An absolutely beautiful and rare WWI German medal bar here. The medals featured on this bar are as follows (from left to right.):


1914 Iron Cross, 2nd Class

Grand Duchy of Oldenburg, Friedrich August Cross, 2nd class

Kingdom of Bavaria, Prinzregent Luitpold-Medaille

Hungarian WWI Commemorative Medal "Pro Deo et Patria"

Bulgarian Medal for Participation in the European War 1915–1918


This medal bar is in excellent condition, showing only light wear on the reverse side. Original awards and ribbons are present and without any major damage or discoloration. Working pin and catch on the reverse. No maker marks found on bar/medals. An excellent original WWI veteran's bar in an uncommon configuration.


1. The Iron Cross (German: Eisernes Kreuz, abbreviated EK) was a military decoration in the Kingdom of Prussia, and later in the German Empire (1871–1918) and Nazi Germany (1933–1945). King Frederick William III of Prussia established it on 17 March 1813 during the Napoleonic Wars (EK 1813). The recommissioned Iron Cross was also awarded during the Franco-Prussian War (EK 1870), World War I (EK 1914), and World War II (EK 1939).


2. The Friedrich-August-Kreuz was instituted on September 24, 1914 by the Grand Duke of Oldenburg Friedrich August (Großherzog Friedrich August von Oldenburg, 16.11.1852 – 24.02.1931) in two classes. It was awarded to military personnel and civilians regardless of rank and gender for combat merits and outstanding service at the home front during the Great War. Subjects of other German states were eligible for a decoration as well. Friedrich-August-Kreuz was essentially Oldenburg’s equivalent of the Prussian Iron Cross. At the early stage of the war, one should have been a holder of the Prussian Iron Cross, 2nd class to become a recipient of the Friedrich August Cross, 2nd class. Closer to the end of the WWI that rule was no longer observed.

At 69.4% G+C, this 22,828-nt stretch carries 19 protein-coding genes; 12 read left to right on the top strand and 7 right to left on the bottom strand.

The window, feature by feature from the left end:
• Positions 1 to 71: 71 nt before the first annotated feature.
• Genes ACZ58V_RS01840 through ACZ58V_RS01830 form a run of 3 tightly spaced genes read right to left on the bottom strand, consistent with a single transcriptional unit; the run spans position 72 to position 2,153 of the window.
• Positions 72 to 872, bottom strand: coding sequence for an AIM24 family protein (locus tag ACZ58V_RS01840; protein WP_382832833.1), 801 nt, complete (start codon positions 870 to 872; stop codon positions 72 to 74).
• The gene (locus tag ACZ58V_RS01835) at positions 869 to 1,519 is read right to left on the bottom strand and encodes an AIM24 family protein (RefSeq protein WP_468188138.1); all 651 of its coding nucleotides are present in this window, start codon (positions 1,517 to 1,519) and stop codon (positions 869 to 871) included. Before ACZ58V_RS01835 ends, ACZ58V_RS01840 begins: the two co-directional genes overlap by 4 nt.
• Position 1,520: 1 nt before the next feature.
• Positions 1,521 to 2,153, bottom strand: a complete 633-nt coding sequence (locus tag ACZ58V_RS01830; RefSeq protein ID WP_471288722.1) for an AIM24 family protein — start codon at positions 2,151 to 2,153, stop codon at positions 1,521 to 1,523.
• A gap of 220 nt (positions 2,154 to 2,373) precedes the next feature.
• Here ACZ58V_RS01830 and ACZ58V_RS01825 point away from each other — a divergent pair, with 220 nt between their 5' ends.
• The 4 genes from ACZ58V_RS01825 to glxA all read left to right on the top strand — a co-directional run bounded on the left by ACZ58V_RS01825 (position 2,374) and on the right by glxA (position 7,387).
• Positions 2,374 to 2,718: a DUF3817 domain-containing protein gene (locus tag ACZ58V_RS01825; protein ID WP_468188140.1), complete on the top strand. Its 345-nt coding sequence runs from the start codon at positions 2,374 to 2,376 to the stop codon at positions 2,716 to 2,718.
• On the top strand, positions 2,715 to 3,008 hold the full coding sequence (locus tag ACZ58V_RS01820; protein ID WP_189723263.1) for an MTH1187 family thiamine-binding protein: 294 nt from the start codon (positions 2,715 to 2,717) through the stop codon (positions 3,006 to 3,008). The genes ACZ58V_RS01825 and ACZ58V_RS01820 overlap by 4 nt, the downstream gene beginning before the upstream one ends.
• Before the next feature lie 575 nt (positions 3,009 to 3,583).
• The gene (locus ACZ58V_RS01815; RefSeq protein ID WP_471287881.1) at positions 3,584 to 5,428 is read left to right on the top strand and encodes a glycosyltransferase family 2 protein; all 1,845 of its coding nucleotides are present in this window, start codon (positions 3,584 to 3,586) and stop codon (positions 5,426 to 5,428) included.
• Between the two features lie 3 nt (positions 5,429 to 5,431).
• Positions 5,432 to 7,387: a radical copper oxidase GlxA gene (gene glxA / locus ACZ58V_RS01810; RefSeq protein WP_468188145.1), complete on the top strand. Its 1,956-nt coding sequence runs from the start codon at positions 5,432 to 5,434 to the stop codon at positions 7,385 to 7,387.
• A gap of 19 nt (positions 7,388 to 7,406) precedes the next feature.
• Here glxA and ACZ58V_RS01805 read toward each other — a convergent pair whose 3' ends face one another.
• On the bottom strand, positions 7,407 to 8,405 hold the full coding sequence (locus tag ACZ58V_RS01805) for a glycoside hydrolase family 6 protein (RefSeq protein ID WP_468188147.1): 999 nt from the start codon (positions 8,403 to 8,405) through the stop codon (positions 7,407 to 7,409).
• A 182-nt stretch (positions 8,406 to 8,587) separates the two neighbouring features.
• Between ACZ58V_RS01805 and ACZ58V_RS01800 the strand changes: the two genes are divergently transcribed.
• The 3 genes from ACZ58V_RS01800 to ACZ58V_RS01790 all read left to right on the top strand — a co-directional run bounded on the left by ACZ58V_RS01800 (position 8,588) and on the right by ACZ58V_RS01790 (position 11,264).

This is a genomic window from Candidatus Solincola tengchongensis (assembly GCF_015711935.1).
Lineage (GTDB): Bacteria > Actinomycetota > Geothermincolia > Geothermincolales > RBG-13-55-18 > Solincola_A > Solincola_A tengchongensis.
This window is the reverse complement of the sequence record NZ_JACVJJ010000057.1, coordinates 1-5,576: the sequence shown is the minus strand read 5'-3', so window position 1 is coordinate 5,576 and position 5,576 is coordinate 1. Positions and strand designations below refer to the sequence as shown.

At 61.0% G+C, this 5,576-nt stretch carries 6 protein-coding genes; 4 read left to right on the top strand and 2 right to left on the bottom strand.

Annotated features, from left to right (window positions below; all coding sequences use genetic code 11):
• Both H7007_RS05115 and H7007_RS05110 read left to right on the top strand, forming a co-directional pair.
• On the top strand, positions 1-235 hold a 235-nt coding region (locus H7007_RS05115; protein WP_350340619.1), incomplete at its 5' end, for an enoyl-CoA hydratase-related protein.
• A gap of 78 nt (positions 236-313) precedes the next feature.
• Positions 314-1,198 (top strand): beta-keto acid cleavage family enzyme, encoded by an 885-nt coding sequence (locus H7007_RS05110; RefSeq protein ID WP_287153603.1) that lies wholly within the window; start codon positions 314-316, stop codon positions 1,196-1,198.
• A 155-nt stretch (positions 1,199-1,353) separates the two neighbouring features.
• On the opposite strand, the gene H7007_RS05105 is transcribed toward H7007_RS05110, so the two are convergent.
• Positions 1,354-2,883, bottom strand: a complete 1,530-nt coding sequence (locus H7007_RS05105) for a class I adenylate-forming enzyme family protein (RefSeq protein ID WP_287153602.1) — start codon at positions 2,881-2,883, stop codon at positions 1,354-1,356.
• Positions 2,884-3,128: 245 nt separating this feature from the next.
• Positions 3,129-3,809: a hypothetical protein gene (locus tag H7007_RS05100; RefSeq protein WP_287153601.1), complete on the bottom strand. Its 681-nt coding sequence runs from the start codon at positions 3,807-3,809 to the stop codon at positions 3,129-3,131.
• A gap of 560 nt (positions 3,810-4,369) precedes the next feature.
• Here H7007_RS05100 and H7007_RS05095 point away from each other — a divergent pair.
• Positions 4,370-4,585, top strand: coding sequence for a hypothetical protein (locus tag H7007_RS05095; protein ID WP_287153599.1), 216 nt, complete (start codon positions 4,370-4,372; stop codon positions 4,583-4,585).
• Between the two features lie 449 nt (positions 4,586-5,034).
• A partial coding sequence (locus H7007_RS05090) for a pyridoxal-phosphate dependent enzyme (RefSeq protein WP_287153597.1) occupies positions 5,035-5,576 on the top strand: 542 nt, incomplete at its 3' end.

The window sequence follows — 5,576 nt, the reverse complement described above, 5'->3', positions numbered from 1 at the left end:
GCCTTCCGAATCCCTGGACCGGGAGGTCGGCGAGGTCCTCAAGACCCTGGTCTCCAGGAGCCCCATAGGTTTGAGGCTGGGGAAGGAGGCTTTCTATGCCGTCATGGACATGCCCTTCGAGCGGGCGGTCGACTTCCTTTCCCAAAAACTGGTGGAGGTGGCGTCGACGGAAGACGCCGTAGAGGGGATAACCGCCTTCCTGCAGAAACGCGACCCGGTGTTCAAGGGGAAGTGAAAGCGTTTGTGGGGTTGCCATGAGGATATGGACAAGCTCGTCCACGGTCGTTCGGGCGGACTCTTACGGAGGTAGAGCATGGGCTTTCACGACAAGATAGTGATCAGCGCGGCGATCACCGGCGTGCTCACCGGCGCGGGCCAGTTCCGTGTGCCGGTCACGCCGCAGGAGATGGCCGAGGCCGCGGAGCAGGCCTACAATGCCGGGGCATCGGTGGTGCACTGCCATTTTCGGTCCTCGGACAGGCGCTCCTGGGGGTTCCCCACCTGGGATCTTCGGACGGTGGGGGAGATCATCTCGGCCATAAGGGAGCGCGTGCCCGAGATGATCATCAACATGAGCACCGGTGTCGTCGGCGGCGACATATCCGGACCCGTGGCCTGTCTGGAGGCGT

3. The Prinzregent Luitpold-Medaille was instituted on June 30th, 1905 by Prince Regent Luitpold. It was awarded for merits to the Kingdom of Bavaria and the Royal House.


4. The Hungarian War Commemorative Medal was instituted in 1929. There were two classes of this medal. The one shown here is the combatant’s version “with swords and helmet.” The combatant’s version was awarded to all active military, regardless of where they served, as well as veterans of Hungary’s allies. The non-combatants version was the same, but without the swords behind the shield or the helmet on the back. Those medals were awarded to next-of-kin and civilian officials.


5. The Bulgarian European War Commemorative Medal was instituted in 1933, and was available to all WWI veterans including military personnel, non-combatants like medical personnel and civilian officials and next-of-kin. Allied veterans were eligible. The ribbon on this example indicates it was awarded to a combatant. Non-combatant ribbons were the same except a white stripe down the middle. Next-of-kin medal ribbons had a black mourning stripe in the center

WWI German 5 Position Medal Bar (EK2, Friedrich August Cross)

SKU: GER0083